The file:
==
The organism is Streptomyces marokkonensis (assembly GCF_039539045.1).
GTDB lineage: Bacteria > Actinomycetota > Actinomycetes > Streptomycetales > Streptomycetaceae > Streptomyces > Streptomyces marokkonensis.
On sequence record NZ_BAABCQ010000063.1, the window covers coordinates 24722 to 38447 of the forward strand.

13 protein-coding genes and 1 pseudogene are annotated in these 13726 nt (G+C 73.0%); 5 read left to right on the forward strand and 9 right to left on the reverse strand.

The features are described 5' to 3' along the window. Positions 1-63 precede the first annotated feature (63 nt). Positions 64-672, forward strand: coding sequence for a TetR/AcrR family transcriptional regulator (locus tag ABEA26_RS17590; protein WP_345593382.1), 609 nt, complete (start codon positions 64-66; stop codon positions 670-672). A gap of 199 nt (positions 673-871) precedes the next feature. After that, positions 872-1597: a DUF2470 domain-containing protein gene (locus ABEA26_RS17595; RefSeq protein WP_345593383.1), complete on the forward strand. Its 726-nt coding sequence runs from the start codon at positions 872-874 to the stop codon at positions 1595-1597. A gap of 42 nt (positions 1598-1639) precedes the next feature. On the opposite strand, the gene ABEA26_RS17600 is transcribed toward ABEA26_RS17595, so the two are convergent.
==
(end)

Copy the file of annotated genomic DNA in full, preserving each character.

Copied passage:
The organism is Streptomyces marokkonensis (assembly GCF_039539045.1).
GTDB lineage: Bacteria > Actinomycetota > Actinomycetes > Streptomycetales > Streptomycetaceae > Streptomyces > Streptomyces marokkonensis.
On sequence record NZ_BAABCQ010000063.1, the window covers coordinates 24722 to 38447 of the forward strand.

13 protein-coding genes and 1 pseudogene are annotated in these 13726 nt (G+C 73.0%); 5 read left to right on the forward strand and 9 right to left on the reverse strand.

The features are described 5' to 3' along the window. Positions 1-63 precede the first annotated feature (63 nt). Positions 64-672, forward strand: coding sequence for a TetR/AcrR family transcriptional regulator (locus tag ABEA26_RS17590; protein WP_345593382.1), 609 nt, complete (start codon positions 64-66; stop codon positions 670-672). A gap of 199 nt (positions 673-871) precedes the next feature. After that, positions 872-1597: a DUF2470 domain-containing protein gene (locus ABEA26_RS17595; RefSeq protein WP_345593383.1), complete on the forward strand. Its 726-nt coding sequence runs from the start codon at positions 872-874 to the stop codon at positions 1595-1597. A gap of 42 nt (positions 1598-1639) precedes the next feature. On the opposite strand, the gene ABEA26_RS17600 is transcribed toward ABEA26_RS17595, so the two are convergent.